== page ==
Monday, September 21, 2015

DAY TWENTY-ONE Ovarian Cancer Awareness Month - Talk to your doctor

Graphic courtesy of the National Ovarian Cancer Coalition
Mom had a pretty good weekend and didn't feel too run down after her chemo last Wednesday. She did take it easy and went out for a couple of short walks vs. what she normally does, as she doesn't want to push herself too hard. She did notice some more redness on her feet, but who knows what that symptom is related to... the Doxil made her feet red and sore, but she hasn't had that for over 9 months. We will see what this week brings when she goes back this Wednesday for the double does - taxtere and carbo.

So todays topic: talking to your doctor. If you have not done so in the past - there is no better time than now to take an active role in your health care. You have to be your own advocate.

It's important to share any symptomatic information you can, even if you're embarrassed. One of the things I enjoy about the Dr. Oz show (when I can be home to catch it) is his candor at talking to people about their symptoms. Dr. Oz talks about bowel noises, strange odors and gross oozes. Whatever we have developed in our culture about being embarrassed to talk about personal symptoms related to our bodily functions - you have to leave that attitude at the door and tell your doctor about ALL of your symptoms... no matter how weird or minimal.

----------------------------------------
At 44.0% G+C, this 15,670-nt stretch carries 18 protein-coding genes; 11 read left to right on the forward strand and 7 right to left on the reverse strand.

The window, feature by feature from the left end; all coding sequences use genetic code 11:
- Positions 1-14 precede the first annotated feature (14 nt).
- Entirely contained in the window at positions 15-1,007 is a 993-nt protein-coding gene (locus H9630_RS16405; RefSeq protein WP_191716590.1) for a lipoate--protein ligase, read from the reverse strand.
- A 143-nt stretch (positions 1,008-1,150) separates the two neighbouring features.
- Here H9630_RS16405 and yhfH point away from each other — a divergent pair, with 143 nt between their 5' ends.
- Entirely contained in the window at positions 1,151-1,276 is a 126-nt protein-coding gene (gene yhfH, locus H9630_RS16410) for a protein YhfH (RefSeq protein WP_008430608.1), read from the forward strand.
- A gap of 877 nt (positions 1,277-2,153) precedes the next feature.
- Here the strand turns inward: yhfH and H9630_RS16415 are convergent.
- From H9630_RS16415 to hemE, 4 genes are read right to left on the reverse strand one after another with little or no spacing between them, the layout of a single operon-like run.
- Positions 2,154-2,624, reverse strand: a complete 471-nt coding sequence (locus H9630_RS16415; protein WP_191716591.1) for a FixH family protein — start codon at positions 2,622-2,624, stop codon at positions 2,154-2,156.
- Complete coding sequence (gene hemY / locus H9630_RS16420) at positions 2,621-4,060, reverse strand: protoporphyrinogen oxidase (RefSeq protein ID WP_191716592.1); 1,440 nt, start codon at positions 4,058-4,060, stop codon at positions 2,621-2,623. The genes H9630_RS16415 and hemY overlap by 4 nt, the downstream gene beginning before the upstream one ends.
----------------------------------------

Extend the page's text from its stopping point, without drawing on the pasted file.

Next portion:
Don't be afraid to speak up. Doctors/physicians went to medical school for a reason and no one expects you to be the expert. If you don't understand something - say so. If you feel like you are having a bunch of 'medical jargon' thrown at you - say so. It's important that you understand everything that your doctor is telling you.

Make the pen and paper your friend. Before your appointment, write down thoughts and questions as they come to mind. Yes, it may be in the middle of the night, but believe me you won't remember the next day or you will keep yourself up all night worrying about remembering your question. Best to write it down and go back to sleep.

More importantly, if you feel uncomfortable around your physician or are unable to really discuss the concerns that you have - find another doctor. Trust is important, and you have to have a good relationship with your doctor to get the best care for YOU.

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